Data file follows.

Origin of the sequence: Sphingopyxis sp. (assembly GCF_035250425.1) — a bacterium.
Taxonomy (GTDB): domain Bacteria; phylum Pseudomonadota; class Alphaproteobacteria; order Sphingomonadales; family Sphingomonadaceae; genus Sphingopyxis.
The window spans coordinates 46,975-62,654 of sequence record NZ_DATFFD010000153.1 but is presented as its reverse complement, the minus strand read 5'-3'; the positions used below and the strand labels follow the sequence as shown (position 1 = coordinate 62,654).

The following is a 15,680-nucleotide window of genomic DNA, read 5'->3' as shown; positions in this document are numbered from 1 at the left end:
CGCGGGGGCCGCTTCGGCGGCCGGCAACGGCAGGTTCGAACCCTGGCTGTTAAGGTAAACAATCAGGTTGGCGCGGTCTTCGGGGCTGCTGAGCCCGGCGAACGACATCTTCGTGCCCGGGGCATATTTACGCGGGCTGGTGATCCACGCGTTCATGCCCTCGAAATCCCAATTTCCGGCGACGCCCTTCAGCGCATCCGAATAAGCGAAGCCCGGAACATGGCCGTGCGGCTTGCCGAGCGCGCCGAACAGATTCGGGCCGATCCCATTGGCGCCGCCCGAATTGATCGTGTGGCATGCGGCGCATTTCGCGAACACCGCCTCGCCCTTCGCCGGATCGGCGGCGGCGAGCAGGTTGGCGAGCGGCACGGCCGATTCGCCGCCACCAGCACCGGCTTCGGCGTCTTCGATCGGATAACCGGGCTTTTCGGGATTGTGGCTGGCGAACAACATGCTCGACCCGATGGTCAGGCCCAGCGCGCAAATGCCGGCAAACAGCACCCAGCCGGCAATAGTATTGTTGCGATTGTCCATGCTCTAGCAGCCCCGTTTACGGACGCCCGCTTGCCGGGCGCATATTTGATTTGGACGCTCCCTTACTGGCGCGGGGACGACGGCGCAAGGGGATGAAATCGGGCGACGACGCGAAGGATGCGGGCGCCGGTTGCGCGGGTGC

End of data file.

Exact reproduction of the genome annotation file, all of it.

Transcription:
Origin of the sequence: Sphingopyxis sp. (assembly GCF_035250425.1) — a bacterium.
Taxonomy (GTDB): domain Bacteria; phylum Pseudomonadota; class Alphaproteobacteria; order Sphingomonadales; family Sphingomonadaceae; genus Sphingopyxis.
The window spans coordinates 46,975-62,654 of sequence record NZ_DATFFD010000153.1 but is presented as its reverse complement, the minus strand read 5'-3'; the positions used below and the strand labels follow the sequence as shown (position 1 = coordinate 62,654).

The following is a 15,680-nucleotide window of genomic DNA, read 5'->3' as shown; positions in this document are numbered from 1 at the left end:
CGCGGGGGCCGCTTCGGCGGCCGGCAACGGCAGGTTCGAACCCTGGCTGTTAAGGTAAACAATCAGGTTGGCGCGGTCTTCGGGGCTGCTGAGCCCGGCGAACGACATCTTCGTGCCCGGGGCATATTTACGCGGGCTGGTGATCCACGCGTTCATGCCCTCGAAATCCCAATTTCCGGCGACGCCCTTCAGCGCATCCGAATAAGCGAAGCCCGGAACATGGCCGTGCGGCTTGCCGAGCGCGCCGAACAGATTCGGGCCGATCCCATTGGCGCCGCCCGAATTGATCGTGTGGCATGCGGCGCATTTCGCGAACACCGCCTCGCCCTTCGCCGGATCGGCGGCGGCGAGCAGGTTGGCGAGCGGCACGGCCGATTCGCCGCCACCAGCACCGGCTTCGGCGTCTTCGATCGGATAACCGGGCTTTTCGGGATTGTGGCTGGCGAACAACATGCTCGACCCGATGGTCAGGCCCAGCGCGCAAATGCCGGCAAACAGCACCCAGCCGGCAATAGTATTGTTGCGATTGTCCATGCTCTAGCAGCCCCGTTTACGGACGCCCGCTTGCCGGGCGCATATTTGATTTGGACGCTCCCTTACTGGCGCGGGGACGACGGCGCAAGGGGATGAAATCGGGCGACGACGCGAAGGATGCGGGCGCCGGTTGCGCGGGTGC